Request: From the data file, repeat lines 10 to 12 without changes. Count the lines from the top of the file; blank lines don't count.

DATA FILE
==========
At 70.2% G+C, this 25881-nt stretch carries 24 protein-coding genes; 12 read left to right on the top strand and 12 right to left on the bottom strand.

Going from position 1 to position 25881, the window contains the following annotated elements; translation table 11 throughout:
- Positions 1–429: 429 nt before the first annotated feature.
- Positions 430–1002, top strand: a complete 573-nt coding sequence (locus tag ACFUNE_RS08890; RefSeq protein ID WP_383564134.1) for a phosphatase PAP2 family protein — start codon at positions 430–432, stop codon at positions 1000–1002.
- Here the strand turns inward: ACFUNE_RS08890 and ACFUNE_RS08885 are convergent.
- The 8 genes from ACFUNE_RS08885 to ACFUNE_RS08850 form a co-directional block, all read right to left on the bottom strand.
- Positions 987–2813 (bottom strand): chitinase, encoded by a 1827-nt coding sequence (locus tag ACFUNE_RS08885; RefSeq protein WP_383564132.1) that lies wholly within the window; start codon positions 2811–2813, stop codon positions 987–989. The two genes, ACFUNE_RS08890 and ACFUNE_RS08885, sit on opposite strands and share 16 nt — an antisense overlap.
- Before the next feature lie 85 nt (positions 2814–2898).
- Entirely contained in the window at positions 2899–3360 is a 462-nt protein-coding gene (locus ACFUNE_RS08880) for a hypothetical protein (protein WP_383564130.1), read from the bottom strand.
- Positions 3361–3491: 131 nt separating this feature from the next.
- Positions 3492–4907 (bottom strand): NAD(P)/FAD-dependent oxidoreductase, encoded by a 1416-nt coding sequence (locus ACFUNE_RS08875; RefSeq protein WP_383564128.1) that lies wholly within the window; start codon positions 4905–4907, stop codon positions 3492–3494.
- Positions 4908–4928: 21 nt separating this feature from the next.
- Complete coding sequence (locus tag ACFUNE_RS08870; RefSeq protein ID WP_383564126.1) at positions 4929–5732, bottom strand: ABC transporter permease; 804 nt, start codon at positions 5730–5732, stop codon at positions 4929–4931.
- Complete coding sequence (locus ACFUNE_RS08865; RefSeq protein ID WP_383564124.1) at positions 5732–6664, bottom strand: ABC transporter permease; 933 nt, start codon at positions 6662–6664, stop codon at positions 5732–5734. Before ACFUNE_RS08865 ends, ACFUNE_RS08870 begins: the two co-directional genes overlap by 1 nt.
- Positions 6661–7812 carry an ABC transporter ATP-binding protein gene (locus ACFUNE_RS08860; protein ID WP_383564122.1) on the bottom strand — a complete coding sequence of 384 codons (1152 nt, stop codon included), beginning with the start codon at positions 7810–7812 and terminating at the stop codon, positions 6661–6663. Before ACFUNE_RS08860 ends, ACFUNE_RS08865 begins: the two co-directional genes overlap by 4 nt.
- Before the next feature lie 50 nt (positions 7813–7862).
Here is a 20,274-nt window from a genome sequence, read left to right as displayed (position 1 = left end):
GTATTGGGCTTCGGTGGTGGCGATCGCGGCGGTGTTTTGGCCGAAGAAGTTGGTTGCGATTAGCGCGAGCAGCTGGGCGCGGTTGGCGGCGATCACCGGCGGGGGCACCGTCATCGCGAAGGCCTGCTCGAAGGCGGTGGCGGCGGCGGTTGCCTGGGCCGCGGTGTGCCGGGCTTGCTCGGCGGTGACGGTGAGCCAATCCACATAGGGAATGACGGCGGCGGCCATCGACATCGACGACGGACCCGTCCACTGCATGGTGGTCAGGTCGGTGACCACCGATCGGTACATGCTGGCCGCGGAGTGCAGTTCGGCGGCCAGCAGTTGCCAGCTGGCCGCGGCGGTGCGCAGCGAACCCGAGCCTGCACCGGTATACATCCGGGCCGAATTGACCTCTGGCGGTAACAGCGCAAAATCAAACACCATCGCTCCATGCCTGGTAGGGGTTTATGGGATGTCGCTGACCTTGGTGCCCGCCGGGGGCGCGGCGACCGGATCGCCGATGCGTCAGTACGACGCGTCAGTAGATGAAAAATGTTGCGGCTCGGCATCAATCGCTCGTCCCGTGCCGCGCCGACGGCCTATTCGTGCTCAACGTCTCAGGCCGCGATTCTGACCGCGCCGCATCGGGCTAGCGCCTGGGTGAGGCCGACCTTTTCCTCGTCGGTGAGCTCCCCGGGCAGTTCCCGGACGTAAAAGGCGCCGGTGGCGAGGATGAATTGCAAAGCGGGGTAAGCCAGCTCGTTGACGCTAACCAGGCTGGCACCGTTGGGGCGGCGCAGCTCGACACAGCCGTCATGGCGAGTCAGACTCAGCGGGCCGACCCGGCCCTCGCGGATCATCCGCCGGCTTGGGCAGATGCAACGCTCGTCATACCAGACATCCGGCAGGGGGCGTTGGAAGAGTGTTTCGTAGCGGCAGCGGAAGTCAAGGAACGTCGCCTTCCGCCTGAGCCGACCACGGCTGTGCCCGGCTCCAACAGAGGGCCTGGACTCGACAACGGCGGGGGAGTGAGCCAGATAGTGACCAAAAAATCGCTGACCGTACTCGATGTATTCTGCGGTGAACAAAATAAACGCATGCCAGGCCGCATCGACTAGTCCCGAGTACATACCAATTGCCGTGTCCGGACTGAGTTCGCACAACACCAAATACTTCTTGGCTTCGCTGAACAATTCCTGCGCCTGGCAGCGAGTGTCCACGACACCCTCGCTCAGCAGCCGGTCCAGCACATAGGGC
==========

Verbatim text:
- Positions 3361–3491: 131 nt separating this feature from the next.
- Positions 3492–4907 (bottom strand): NAD(P)/FAD-dependent oxidoreductase, encoded by a 1416-nt coding sequence (locus ACFUNE_RS08875; RefSeq protein WP_383564128.1) that lies wholly within the window; start codon positions 4905–4907, stop codon positions 3492–3494.
- Positions 4908–4928: 21 nt separating this feature from the next.